New initiatives in churches are currently largely around duplicating online as many of the previous activities as they can and subsequently around pastoral care. Ministers are aware that there are numbers of their congregations who are elderly and/or clinically vulnerable for whom internet access is a problem and are already beginning to suffer from loneliness and other stresses. They are in many cases mobilising their community to contact and befriend each other through buddy and neighbourhood schemes using phone trees etc. One cause for concern in this area is where they want to distribute personal details to aid pastoral communications in ways not anticipated when GDPR was set up and hence technically disallowed.
With regard to initiatives for the community beyond their congregation, most were partnerships with other community groups, parish or town council, food banks, homeless shelters etc. Many were also encouraging and helping their congregation to reach out to all neighbours.
Church leaders think that the role of providing spiritual and practical aid and support are equally important. When asked if it was important to offer a Biblical perspective inly 11% agreed.
Many leaders think the longer-term effects will include decline in both finance and congregation numbers but most think there will be opportunities both to rethink the institutional structure of the church and its relevance and relationship with society at the community level.
Remembering that this panel is of practising Christians and likely to be Loving or infrequent Personas it may be surprising that 92% said they would either start reading their Bible regularly or read it more. There is also a greater likelihood for the majority to watch more online sermons and have phone or video prayer meetings.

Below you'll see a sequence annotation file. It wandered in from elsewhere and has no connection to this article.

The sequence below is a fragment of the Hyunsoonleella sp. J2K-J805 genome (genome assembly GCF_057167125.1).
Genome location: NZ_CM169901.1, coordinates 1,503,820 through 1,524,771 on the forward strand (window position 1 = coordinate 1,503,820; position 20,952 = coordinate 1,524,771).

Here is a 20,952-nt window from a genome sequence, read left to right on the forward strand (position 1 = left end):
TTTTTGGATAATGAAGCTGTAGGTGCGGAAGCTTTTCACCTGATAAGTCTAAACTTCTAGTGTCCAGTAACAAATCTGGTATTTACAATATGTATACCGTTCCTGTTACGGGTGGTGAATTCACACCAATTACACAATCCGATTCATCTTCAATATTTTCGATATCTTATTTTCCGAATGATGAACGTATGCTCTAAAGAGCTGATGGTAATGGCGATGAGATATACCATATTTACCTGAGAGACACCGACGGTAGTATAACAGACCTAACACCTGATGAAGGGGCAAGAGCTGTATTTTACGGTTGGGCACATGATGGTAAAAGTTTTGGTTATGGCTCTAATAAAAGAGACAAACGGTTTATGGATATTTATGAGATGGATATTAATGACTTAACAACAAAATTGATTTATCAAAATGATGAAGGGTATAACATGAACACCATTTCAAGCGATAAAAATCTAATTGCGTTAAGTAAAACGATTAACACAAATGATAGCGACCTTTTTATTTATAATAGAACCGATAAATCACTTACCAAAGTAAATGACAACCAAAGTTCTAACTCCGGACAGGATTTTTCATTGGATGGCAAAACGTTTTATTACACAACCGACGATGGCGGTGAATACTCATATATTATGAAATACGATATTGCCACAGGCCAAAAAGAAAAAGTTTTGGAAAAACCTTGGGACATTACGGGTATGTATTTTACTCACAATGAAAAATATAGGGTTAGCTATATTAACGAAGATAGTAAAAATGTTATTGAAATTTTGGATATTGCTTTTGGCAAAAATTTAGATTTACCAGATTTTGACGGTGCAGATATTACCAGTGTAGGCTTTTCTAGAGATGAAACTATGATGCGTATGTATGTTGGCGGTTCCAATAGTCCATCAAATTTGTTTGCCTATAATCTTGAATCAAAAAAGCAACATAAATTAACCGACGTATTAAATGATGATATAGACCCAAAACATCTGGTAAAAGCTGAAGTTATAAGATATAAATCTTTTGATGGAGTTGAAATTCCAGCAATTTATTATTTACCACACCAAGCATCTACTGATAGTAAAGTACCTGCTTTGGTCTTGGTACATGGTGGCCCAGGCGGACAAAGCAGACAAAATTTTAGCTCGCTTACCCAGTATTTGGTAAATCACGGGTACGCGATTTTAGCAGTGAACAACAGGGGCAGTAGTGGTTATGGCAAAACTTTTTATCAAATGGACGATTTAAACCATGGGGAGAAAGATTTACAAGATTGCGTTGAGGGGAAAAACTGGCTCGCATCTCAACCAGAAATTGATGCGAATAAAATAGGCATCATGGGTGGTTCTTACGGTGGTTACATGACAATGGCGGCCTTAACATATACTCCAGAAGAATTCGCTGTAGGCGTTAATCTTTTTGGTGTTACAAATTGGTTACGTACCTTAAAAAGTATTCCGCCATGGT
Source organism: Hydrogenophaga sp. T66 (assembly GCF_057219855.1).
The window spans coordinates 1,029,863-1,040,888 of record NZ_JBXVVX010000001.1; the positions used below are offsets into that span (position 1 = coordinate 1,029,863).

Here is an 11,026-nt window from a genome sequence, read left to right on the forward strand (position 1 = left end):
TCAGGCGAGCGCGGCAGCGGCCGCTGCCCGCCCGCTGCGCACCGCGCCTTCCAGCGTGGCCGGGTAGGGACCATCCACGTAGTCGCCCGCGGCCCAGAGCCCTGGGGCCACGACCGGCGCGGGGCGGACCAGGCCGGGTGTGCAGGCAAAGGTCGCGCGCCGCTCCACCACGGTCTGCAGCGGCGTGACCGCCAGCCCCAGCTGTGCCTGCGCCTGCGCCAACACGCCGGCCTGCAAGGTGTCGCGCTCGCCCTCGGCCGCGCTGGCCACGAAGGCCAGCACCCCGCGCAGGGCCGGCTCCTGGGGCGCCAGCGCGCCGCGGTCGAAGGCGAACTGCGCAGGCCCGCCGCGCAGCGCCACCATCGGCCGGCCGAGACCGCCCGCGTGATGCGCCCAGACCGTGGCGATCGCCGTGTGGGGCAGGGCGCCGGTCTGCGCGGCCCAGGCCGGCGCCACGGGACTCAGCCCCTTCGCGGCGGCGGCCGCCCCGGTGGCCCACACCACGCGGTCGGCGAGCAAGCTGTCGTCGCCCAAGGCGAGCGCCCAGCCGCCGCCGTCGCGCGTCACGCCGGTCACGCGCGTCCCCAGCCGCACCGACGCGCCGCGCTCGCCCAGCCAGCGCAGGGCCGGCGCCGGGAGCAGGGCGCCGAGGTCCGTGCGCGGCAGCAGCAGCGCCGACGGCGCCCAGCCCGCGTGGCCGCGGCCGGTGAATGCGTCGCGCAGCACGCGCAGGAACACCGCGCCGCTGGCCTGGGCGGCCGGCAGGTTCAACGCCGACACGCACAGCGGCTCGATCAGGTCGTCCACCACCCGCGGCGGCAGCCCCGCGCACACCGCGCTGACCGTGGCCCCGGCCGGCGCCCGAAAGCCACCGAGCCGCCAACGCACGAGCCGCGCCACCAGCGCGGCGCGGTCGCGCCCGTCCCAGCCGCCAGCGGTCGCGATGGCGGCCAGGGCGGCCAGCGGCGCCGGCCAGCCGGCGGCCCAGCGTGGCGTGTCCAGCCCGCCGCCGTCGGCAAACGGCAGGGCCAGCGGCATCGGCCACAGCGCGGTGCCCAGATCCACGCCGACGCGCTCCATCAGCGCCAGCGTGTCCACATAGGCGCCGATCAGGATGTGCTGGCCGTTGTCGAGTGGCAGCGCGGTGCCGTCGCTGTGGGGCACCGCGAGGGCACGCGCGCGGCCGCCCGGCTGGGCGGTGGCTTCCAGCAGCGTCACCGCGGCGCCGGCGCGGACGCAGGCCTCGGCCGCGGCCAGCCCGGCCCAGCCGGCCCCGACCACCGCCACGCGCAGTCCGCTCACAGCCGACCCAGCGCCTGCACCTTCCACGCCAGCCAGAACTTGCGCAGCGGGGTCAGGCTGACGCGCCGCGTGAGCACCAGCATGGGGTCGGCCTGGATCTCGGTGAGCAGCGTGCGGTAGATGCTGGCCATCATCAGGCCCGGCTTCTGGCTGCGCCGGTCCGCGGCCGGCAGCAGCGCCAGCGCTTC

Conclusions & recommendations
Although this is still early in the pandemic most feel there will be long-term effects. They feel that congregations may decline and finances dwindle. Their major concerns are for the elderly, the lonely and vulnerable and the marginalised in society. They are already having concerns for the mental health in society but also for themselves. However most also see it as a time of opportunity. An opportunity for the church to modernise and reform to move the church from being the buildings and the institution to being a church of people. An opportunity to again make the church an integral part of community, to work in partnership with all parts of society.
Poll conducted during the middle of April 2020 i.e. about three weeks into the coronavirus lock-down. 1026 respondents from the Christian Research Resonate panel. 23% are church leaders.”
Conversation: Martin Robinson talks to Doug Sembuuze
Doug is an associate minster (youth and community) at the Rowheath Pavilion Church. Originally from Uganda, Doug came to serve as a missionary in the UK, initially in Liverpool. He later moved to Birmingham with his wife and family and studies at ForMission College.
Doug commented to a number of people at church that he felt that his local church, ForMission College and FCC had something unique to say in the context of the Black Lives Matter debate.
Here is a link to a video interview between Doug Sembuuze and Martin Robinson
Doug has called it “One Minister’s Story”.
Introducing Dr Leonard Lupiya
Over the last few weeks we have been introducing members of the FCC Strategic Board. This week we want to introduce Dr Leonard Lupiya. Leonard leads a congregation meeting in the very centre of Leicester. The building was previously used as the main citadel of the Salvation Army and is in a very prominent location in the main shopping area of the city.
Originally from Zambia, Leonard has worked in a number of countries in Africa and is in demand as a speaker in many European countries also.
He is an experienced church planter and through him, the congregation in Leicester has begun additional work in places such as Southampton, Derby and Coventry.
Leonard is married to Mailes, who is pictured with him below.
Till next week, Martin Robinson…